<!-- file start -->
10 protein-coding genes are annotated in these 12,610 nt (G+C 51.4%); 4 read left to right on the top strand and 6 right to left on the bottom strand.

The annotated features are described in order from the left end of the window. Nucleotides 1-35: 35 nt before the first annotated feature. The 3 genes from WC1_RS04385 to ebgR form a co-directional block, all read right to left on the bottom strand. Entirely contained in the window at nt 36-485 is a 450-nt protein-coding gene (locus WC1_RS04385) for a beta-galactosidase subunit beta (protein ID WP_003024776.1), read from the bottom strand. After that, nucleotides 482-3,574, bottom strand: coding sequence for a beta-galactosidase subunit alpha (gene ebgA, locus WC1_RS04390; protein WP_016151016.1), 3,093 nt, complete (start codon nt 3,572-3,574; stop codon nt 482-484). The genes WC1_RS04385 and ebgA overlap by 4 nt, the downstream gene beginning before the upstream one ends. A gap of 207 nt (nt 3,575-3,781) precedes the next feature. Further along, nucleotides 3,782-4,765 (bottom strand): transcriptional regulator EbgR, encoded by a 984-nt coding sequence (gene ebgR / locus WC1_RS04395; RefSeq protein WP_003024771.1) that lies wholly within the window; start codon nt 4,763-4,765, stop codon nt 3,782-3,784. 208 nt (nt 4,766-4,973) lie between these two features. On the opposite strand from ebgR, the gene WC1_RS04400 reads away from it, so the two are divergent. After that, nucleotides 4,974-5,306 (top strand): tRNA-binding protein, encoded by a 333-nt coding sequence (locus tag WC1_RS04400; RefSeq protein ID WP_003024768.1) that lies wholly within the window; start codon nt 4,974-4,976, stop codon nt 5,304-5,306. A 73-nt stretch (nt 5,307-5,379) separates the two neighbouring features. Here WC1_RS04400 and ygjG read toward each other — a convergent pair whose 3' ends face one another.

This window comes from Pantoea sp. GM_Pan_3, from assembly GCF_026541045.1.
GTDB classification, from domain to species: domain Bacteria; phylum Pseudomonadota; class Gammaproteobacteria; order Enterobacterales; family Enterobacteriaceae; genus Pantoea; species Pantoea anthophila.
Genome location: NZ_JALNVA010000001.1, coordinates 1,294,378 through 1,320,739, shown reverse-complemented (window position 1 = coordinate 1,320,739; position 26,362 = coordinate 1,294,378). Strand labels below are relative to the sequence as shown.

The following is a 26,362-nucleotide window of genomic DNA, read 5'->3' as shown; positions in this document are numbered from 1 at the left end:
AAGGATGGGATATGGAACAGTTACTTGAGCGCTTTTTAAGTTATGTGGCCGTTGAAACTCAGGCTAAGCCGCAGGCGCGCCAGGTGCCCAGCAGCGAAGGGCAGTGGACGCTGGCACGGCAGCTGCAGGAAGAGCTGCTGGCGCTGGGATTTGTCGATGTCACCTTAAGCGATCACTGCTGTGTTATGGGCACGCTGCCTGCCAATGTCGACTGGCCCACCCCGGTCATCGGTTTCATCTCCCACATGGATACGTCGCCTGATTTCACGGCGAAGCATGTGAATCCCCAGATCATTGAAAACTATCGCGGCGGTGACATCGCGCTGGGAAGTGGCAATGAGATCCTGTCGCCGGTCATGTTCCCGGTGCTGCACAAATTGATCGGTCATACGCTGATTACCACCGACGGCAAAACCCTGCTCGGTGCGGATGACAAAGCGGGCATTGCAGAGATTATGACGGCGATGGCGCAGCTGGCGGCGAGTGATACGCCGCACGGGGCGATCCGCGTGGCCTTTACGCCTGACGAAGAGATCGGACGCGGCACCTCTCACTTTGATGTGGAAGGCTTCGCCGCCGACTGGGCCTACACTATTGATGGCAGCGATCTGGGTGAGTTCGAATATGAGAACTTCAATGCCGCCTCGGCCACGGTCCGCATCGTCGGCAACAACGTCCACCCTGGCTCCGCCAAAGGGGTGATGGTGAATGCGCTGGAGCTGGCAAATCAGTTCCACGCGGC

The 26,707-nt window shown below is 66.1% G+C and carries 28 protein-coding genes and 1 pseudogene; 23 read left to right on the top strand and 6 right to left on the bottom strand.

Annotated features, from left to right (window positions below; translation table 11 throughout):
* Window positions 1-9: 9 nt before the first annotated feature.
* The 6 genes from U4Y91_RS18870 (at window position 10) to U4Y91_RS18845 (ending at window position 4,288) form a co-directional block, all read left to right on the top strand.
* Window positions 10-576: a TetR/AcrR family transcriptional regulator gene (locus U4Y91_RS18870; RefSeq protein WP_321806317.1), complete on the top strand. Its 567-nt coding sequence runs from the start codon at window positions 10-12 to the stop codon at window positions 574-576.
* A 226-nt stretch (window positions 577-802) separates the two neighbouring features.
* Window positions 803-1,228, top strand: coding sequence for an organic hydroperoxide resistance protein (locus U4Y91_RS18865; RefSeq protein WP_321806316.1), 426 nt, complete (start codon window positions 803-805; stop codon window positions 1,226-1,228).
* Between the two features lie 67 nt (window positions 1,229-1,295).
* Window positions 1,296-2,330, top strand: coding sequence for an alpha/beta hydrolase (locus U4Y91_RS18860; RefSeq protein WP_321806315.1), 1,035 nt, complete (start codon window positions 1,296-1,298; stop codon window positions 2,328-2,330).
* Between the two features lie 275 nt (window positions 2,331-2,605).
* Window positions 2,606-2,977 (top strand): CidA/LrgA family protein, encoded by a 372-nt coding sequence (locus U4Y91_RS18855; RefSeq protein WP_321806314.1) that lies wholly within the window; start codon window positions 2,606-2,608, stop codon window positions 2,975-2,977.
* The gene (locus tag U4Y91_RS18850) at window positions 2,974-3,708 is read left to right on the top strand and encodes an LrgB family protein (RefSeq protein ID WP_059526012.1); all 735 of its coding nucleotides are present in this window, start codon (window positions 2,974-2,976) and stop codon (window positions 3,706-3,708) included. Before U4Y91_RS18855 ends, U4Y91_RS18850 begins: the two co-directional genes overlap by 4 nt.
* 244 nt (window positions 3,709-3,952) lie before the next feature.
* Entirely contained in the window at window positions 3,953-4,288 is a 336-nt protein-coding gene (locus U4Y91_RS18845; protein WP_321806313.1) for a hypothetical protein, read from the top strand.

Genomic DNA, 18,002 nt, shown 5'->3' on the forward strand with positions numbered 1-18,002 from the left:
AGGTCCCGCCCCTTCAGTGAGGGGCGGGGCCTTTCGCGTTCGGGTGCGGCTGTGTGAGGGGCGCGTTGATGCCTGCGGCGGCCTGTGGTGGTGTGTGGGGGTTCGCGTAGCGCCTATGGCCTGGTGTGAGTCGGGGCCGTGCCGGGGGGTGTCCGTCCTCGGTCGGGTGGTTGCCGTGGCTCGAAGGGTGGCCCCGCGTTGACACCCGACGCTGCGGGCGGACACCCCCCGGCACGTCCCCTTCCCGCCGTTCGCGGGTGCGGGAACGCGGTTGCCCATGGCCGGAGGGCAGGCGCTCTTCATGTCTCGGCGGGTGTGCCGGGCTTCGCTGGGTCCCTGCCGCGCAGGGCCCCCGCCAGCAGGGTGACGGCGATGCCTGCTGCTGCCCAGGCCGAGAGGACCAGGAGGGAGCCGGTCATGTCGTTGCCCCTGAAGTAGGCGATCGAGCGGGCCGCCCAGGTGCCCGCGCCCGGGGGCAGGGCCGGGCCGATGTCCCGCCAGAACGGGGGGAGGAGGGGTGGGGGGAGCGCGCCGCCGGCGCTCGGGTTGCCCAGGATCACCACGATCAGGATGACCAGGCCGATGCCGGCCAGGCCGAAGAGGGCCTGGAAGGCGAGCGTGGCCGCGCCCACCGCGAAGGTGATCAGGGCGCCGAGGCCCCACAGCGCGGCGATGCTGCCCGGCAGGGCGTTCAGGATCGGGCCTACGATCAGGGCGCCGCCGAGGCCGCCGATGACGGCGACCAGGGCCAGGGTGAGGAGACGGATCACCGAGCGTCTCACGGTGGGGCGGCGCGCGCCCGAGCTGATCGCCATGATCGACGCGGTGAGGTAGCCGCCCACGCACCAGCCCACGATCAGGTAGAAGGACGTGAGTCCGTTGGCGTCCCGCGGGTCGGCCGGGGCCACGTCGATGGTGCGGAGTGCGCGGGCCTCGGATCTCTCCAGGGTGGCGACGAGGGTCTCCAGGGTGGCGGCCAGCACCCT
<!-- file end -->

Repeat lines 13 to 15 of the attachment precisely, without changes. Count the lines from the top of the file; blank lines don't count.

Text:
* A 226-nt stretch (window positions 577-802) separates the two neighbouring features.
* Window positions 803-1,228, top strand: coding sequence for an organic hydroperoxide resistance protein (locus U4Y91_RS18865; RefSeq protein WP_321806316.1), 426 nt, complete (start codon window positions 803-805; stop codon window positions 1,226-1,228).
* Between the two features lie 67 nt (window positions 1,229-1,295).